I have not owned a 420SEL, but probably will buy one when the right deal comes along (read: jumped time, owner doesn't want to reapir, will sell cheap). Almost bought one this past winter, but the owner decided to rebuild the engine.

If you are a reader of this site, and are looking for a luxurious, yet *reasonably* inexpensive MB *and* you are an accomplished DIYer, I would highly recommend the 420SEL as a potential bargain -- there are plenty of them out there -- now and there will be in the future - with jumped time.

Personally, if I owned (or bought) a 420SEL, the *first* thing that I would do -- regardless of the miles on the car or engine -- is replace the offending timing chain rail with a fresh one that has a fresh "cut" in it . . .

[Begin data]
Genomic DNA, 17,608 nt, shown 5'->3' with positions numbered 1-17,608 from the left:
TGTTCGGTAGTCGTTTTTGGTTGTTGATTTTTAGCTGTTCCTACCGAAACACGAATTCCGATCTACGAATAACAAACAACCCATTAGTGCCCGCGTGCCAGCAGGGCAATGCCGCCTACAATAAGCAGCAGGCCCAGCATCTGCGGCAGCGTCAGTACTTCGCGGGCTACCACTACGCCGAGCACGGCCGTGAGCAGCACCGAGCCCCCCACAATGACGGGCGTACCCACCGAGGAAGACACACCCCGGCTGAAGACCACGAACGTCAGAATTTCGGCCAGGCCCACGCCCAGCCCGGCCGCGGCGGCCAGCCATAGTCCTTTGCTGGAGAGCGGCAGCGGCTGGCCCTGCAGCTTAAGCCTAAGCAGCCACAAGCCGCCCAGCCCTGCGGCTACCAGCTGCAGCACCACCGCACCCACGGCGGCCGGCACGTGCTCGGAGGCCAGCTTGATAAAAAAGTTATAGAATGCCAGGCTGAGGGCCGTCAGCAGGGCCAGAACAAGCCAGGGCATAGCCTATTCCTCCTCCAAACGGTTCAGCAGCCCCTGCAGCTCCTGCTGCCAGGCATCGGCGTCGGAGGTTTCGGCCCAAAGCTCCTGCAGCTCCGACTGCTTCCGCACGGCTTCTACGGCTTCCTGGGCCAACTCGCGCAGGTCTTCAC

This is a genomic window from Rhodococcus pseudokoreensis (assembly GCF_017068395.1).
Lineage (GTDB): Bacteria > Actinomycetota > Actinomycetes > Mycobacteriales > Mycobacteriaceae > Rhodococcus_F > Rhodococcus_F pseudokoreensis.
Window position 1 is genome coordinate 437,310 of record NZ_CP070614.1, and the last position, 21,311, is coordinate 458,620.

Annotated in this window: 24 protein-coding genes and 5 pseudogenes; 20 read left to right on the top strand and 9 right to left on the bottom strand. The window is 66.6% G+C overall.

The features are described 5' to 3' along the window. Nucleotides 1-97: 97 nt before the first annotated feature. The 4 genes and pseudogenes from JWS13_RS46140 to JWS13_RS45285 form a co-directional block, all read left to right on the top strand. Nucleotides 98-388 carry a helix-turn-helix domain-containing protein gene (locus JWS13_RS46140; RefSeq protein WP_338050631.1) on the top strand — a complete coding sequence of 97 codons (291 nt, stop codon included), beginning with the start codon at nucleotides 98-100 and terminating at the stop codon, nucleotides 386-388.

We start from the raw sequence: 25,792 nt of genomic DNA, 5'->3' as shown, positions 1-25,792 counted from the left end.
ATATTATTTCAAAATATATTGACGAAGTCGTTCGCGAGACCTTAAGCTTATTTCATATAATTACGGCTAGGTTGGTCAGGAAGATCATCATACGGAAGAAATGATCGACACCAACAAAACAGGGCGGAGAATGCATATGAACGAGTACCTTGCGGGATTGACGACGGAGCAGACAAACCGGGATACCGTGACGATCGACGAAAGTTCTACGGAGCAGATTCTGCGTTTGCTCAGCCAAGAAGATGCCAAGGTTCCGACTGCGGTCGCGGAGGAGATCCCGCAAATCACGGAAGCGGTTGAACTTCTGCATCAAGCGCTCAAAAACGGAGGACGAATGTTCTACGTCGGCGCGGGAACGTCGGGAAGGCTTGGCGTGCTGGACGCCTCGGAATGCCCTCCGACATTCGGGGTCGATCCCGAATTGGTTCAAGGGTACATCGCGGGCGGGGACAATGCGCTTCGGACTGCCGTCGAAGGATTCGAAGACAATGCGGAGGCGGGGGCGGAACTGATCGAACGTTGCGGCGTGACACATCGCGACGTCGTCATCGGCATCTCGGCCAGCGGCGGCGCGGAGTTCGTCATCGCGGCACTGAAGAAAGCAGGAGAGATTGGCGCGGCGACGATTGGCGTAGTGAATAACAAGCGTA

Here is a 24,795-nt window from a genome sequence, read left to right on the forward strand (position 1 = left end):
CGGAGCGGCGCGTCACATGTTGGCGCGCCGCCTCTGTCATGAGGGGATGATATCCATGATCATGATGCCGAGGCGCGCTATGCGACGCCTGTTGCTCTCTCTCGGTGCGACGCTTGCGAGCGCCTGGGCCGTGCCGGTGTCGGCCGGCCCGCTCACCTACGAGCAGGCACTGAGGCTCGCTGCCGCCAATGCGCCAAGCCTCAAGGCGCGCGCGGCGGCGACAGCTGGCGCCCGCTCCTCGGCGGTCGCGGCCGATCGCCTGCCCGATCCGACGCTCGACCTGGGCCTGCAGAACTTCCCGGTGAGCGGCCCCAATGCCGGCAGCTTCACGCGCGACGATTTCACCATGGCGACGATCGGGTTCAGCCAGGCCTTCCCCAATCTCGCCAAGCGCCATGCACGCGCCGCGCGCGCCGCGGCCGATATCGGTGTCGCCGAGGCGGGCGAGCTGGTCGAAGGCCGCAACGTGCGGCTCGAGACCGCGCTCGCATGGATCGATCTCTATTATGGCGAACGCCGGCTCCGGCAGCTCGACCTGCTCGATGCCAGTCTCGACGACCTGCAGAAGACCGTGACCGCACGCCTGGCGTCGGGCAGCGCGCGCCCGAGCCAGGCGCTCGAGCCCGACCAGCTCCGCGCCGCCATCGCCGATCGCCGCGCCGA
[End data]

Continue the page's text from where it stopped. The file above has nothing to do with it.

Richard Easley
Waco, Texas
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Old 07-27-2001, 07:37 AM
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Southern Son,


In case you didn't notice when you were spending all this massive amount of time hanging around the MB shop, the 430 you spoke of is a V8. On the V8 you have two banks of cylinders, and many have four cams. This indeed requires a very lengthy chain with numerous sprockets, guides, etc. Most inline engines have a relatively short chain and quite a few less components.

MOST of the inline engines are much simpler in chain layout. Since the M103 engine, most of them have a ratcheting tensioner. A chain failure in the M103 is quite rare.